In less than a century, a humble Italian street food called pizza - leavened flatbread with a modest application of toppings - made its way from the shores of the East Coast to virtually every corner of the nation.
Small, family-run shops in cities like New York; Trenton, N.J.; and New Haven, Conn., made the country's first pies. Today you can enjoy more than 20 distinct regional styles. Each variation of American pizza, from East Coast thin crust to the West Coast take on Midwestern deep dish, traces back to the pizza styles of Italy. Examples are the chewy and fire-blistered pizza alla napolitana of Naples; Roman pizza al taglio, the original street slice bought by weight; and the thick-crust pizza square of sfincione - also known as focaccia - from Palermo.
The heart of Italian pizza is bread, an aspect often missing from American-style pizzas, which tend to highlight toppings over crust. Make no mistake; both approaches can be delicious. The distinction is important, however, and a function of utility. Piling sauce, cheese and toppings on a less bready crust ensures the integrity of the pizza is maintained. That's not to suggest that a dish like pizza alla napolitana isn't about toppings; it is. But it does mean additions usually are restrained and true to the guidelines of the Associazione Vera Pizza Napoletana, an international organization dedicated to the preservation of the traditional pizza style from Naples.
Another difference between Italian- and American-style pizzas is how and where they're eaten. Although all pizzas are at their best minutes after they've been pulled from the oven, a majority of American pizzas are consumed outside of the pizzeria. Packaged in cardboard boxes and bags to keep them warm, to-go pizzas are affected by captured steam, which makes the crusts less crisp. It's not uncommon for a pizzaiolo, a pizzamaker who understands that time and distance from the oven are the enemies of a quality product, to discourage or even refuse to sell takeout pizzas - such is his commitment to serving the best-possible pies.
St. Louis has experienced a pizza renaissance in the past few years. Our town is full of pizzas and pizzerias, including a beloved style named after our fair city. But where do we find authentic Italian pizza? Feast has rounded up five can't-miss pies - from wood-fired-oven pizzas to honest-to-goodness authentic East Coast pies - that should top every pizza lover's list. Here's to getting back to pizza's roots. Enjoy.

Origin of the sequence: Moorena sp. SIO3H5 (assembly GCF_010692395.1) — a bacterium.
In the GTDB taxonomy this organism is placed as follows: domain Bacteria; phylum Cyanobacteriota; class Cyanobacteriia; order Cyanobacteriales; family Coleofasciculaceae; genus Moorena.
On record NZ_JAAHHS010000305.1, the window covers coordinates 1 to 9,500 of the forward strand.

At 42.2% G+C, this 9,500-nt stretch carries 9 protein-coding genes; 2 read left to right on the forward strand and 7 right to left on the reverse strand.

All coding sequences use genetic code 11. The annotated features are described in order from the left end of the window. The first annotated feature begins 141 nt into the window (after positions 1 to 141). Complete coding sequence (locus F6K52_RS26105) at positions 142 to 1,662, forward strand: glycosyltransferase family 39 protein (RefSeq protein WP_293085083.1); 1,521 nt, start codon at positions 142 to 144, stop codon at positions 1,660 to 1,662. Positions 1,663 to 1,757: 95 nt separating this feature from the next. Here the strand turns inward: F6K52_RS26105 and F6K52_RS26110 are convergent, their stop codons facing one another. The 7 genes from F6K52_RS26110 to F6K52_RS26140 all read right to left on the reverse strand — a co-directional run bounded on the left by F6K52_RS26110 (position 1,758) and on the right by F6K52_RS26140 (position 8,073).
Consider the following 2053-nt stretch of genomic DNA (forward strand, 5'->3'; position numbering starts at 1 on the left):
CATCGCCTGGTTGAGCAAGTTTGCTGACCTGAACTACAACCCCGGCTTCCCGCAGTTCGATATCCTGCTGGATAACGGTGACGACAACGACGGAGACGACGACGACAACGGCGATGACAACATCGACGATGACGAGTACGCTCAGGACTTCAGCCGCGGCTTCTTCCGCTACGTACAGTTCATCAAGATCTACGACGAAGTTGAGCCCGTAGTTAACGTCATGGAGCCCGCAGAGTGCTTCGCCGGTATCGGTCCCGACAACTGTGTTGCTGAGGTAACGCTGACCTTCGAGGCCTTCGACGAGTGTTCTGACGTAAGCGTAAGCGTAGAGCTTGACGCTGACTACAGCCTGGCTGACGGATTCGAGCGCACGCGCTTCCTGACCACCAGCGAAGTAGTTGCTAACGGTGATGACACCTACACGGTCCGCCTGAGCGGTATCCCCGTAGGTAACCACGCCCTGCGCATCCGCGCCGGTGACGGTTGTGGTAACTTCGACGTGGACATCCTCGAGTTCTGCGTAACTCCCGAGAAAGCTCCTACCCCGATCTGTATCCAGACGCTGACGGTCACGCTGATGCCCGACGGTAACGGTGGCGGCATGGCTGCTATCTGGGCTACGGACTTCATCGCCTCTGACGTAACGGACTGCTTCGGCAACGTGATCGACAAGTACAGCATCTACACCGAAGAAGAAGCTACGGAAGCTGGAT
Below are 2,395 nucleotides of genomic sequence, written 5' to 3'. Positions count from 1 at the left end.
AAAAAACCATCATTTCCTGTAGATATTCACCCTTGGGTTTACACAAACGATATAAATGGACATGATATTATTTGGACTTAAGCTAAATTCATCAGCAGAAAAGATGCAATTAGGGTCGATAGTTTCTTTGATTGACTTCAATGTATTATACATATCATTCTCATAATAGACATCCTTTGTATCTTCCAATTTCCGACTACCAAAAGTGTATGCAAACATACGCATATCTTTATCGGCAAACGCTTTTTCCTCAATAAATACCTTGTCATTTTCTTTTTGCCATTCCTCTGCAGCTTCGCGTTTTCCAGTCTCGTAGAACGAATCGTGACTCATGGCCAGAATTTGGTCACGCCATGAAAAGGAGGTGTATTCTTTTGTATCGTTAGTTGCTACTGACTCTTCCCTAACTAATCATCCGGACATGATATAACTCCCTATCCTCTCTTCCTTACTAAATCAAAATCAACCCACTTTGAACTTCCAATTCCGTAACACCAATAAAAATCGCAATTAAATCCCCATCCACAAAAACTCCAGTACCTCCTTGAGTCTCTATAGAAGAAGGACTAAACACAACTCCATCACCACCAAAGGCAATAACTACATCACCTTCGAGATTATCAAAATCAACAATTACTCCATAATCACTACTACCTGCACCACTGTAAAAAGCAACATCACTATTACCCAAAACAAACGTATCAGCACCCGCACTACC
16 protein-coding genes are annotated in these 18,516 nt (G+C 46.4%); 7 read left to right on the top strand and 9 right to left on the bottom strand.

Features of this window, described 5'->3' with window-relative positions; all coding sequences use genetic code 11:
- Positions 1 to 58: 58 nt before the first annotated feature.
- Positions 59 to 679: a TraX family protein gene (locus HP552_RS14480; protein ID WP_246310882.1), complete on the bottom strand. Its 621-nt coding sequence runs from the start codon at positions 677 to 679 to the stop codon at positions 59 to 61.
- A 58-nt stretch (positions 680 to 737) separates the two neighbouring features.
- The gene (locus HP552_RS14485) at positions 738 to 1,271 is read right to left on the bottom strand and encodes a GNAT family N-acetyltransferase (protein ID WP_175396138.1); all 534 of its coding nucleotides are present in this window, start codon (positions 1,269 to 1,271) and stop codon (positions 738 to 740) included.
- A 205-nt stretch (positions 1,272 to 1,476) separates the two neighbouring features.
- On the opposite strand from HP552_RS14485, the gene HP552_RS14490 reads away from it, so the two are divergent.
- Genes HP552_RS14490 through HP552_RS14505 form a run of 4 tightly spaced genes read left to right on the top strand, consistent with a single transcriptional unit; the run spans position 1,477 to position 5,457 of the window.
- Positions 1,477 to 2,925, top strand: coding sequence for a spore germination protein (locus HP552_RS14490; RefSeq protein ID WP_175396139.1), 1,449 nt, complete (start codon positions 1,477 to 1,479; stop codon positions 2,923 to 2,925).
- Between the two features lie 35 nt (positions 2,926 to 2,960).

- Skin: a disk of uncooked pizza dough
- The skirt: the underside of a baked pizza
- The collar: the rim of dough running around the outside of a pizza, also known as the crust or bones
- Leoparding: darkened charring from baking near an open flame, typically noticed on the skirt and collar of a pizza
- VPN: Associazione Vera Pizza Napoletana, an international nonprofit organization that cultivates and protects the culinary art of making Neapolitan pizza
- Pizzaiolo: pizzamaker
Mario's Pizza is a relative newcomer to St. Louis (although its owners grew up in the restaurant business). The pizzeria quietly - almost silently - opened last spring in a small shotgun space in a Florissant strip mall. Mario's pizzaiolos create authentic Neapolitan pizzas that you can take out, have delivered (depending on your location) or eat at the café.
Hand-tossed, thin-crust pizzas have tight collars that are perfect for folding and that stand up to a generous amount of toppings. The sauce is a family recipe that is simmered for hours before being ladled onto waiting pizzas and topped with enough shredded mozzarella to make an extra-cheese order unnecessary. The menu features a number of topping-heavy pizzas to satisfy meat and veggie lovers. Winners are The Venice, with mozzarella and ricotta cheeses and strips of eggplant and the pizzeria's take on a classic Margherita, finished off with a drizzle of rich olive oil.
472 Howdershell Road, Florissant, 314.831.9111, mariospizzacafe.com
Actually, "New York-style pizza" is a misnomer; the Big Apple serves multiple styles of pizza. The first type is a street slice, convenience food from pizzerias like Famous Ray's, which sells giant triangular swaths of thin-crust pizza, with sweet tomato sauce and mozzarella waxy from sitting under a heat lamp. There are the legendary coal-fired pies from Lombardi's and Grimaldi's, with history that stretches back to the Italian immigrants who brought their recipes for pizzas to America. There is also a third group of pizzas, with slightly thicker crusts than street-slice pies and more-distinctive tomato sauce, from neighborhood joints located just far enough from a subway stop to remain relatively unknown beyond a 10- or 15-block radius. La Pizza belongs to the third group.